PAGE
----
As He sent them presents. The dative case is used also to denote the thing for which something is, or is not, done. His silver hairs will download us a good opinion. You made your brother a kite. This construction is called the Dative of Reference or Concern. Notice that both the dative of the indirect object and the dative of reference or concern may be replaced by phrases. He gave money to the boy. You made a kite for your brother. With certain impersonal verbs, most of which now archaic.
Methinks there is much reason in his sayings. Meseemeth then it is no are policy. In these sentences methinks and meseemeth both mean " Thinks in methinks is derived from it seems to me.
It likes me. In a few exclamations like " Woe is me! In him woke the noble wish To give his child a better bringing-up Than his had been. Me lists not tell what words were made, What Douglas, Home, and Howard said. That was the four-year-old I sold the Squire.
Yes, sir, it does that lady honour, but it would do nobody else honour. Archers," he cried, 8. I ; monk's frock. The sun having risen, we went our way. Many years ago, in a distant country lived a witch name was Gerthilda. The teachers have made Mr. Bennett whose their representative on the committee. Premier Clemenceau of France has been appointed chairman of the Peace Conference. The ladies tell us that this gown becomes the hostess.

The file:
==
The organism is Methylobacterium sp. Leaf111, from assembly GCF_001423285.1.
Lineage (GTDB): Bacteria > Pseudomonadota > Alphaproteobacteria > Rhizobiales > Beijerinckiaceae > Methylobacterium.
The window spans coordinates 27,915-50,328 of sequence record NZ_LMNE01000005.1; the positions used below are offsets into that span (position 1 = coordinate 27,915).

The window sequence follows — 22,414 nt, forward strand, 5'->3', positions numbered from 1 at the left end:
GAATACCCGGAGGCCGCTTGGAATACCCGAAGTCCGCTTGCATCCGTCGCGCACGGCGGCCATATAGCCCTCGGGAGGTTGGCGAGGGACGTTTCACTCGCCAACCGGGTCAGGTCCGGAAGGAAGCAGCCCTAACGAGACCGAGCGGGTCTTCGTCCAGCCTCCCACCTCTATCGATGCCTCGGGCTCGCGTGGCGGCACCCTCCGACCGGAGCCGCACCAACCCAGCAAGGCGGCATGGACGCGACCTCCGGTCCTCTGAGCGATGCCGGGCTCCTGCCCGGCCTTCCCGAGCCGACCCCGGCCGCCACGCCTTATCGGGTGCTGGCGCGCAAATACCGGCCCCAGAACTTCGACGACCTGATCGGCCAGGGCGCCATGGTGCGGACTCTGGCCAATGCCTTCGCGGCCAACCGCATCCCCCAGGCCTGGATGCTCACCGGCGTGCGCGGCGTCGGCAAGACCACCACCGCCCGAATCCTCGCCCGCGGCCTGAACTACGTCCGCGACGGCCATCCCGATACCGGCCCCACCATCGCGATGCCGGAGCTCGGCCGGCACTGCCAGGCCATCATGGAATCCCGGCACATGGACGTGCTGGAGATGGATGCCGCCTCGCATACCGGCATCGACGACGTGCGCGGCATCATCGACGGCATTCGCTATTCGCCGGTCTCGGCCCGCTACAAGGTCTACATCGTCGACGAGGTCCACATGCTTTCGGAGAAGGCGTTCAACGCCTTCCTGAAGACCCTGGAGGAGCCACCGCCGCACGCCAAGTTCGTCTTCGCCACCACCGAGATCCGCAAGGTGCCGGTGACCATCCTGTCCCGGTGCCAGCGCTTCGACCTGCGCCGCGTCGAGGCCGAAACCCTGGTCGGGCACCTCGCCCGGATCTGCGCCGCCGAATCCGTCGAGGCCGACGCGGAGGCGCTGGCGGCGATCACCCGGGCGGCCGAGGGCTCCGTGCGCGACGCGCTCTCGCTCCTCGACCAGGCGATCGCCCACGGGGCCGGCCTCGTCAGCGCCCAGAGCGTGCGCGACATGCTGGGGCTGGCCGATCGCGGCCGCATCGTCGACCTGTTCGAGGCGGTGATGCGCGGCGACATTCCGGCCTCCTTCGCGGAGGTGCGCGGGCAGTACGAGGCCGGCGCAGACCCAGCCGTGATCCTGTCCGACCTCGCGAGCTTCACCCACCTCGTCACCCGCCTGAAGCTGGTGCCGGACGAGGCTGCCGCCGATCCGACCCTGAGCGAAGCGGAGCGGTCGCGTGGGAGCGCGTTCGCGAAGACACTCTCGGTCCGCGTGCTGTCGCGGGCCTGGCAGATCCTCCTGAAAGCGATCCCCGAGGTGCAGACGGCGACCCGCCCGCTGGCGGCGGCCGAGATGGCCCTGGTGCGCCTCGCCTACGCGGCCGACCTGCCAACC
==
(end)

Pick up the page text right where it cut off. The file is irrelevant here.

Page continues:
This gentleman does his friends many favours. Sir Thomas White was given the office of Minister of Finance. Florence tells her father that it is necessary to give women their rights. Jermyn has spent causes of the Great War. Clarke a house.
We knew the inhabitants of the island to be kind-hearted peasants. Do you think that these words will become a proverb? A little distance from the prow Those crimson shadows were.
Give every man thy ear, but few thy voice. By this legislation the slaves were made citizens. Our wounded soldiers should be given every attention. The commonest use of the genitive case is to denote ownership. Whose kite is this? It is John's kite. Canada's resources are very great. An outgrowth nection with. This man's assistance is valuable. Lincoln's election was a great triumph. The genitive case is often replaced by a phrase introduced by of.
In the case of the names of animals and inanimate things, such a phrase is usually preferred to the genitive case. The legs of the table. Sometimes we The horns of the dilemma.
That nose of your The brother's. In the phrase John's book, the meaning of the word book is modified by the word John's, just as it is modified by an adjective in You the phrase yellow book, or this book. The last two examples of the genitive given in section 68 are classified by some grammarians The distinctions indicated as subjective and objective genitives.
The classification of case-uses should be made simple, especially in school grammars. This fate was Wolsey's. The blind old man of Scio's rocky the day 4. The German General's defeat at the Marne saved for the French. Lincoln's assassination brought evil to the South. By how much better than my word I am, By so much shall I falsify men's hopes.